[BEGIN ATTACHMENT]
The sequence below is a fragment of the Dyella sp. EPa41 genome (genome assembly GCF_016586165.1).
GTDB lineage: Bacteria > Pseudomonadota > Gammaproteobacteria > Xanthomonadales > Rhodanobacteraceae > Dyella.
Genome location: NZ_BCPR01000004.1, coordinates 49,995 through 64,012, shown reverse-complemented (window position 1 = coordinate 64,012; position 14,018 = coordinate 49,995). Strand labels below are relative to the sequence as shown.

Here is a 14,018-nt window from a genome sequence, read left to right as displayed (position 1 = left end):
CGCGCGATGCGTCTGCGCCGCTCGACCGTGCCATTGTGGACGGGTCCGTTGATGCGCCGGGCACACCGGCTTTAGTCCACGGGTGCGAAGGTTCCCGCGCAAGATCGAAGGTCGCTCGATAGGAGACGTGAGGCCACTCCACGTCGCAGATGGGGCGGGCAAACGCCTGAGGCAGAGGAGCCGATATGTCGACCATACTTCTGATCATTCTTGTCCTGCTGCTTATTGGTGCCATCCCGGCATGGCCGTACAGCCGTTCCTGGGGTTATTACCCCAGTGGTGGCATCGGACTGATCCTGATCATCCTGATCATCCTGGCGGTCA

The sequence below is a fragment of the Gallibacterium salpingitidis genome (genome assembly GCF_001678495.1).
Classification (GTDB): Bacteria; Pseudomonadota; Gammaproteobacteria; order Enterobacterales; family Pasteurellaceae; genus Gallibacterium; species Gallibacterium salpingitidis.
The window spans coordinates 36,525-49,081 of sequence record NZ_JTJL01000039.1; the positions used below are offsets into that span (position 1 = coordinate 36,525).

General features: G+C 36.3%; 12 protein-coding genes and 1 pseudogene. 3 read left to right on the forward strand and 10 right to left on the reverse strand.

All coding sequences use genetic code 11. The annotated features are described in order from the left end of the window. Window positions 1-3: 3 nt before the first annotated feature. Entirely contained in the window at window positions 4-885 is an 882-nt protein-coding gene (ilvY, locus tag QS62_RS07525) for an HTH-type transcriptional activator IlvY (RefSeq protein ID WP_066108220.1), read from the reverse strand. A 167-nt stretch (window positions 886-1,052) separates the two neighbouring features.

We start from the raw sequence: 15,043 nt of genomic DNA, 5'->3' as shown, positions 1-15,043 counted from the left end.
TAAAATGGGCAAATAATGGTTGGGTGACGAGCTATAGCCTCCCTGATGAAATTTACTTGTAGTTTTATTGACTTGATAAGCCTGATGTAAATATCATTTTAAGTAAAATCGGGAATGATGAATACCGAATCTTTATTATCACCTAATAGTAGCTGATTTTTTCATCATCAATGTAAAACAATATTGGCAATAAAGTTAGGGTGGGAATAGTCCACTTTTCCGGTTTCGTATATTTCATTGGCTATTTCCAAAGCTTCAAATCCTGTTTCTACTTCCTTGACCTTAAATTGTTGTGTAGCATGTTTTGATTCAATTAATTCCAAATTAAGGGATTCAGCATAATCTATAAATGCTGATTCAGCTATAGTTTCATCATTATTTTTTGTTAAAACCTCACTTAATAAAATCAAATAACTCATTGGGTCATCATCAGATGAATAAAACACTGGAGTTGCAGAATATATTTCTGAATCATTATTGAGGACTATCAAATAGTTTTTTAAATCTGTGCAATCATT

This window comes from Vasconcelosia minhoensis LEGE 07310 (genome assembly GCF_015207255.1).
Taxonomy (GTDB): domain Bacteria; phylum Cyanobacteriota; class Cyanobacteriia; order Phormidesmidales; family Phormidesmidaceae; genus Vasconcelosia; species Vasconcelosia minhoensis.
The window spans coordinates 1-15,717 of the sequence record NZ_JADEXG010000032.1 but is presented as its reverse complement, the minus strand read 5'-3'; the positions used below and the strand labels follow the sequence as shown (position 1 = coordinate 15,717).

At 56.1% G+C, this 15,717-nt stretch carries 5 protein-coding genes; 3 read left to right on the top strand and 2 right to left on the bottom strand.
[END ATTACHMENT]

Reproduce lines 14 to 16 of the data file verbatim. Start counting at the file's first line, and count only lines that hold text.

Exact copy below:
Taxonomy (GTDB): domain Bacteria; phylum Cyanobacteriota; class Cyanobacteriia; order Phormidesmidales; family Phormidesmidaceae; genus Vasconcelosia; species Vasconcelosia minhoensis.
The window spans coordinates 1-15,717 of the sequence record NZ_JADEXG010000032.1 but is presented as its reverse complement, the minus strand read 5'-3'; the positions used below and the strand labels follow the sequence as shown (position 1 = coordinate 15,717).

At 56.1% G+C, this 15,717-nt stretch carries 5 protein-coding genes; 3 read left to right on the top strand and 2 right to left on the bottom strand.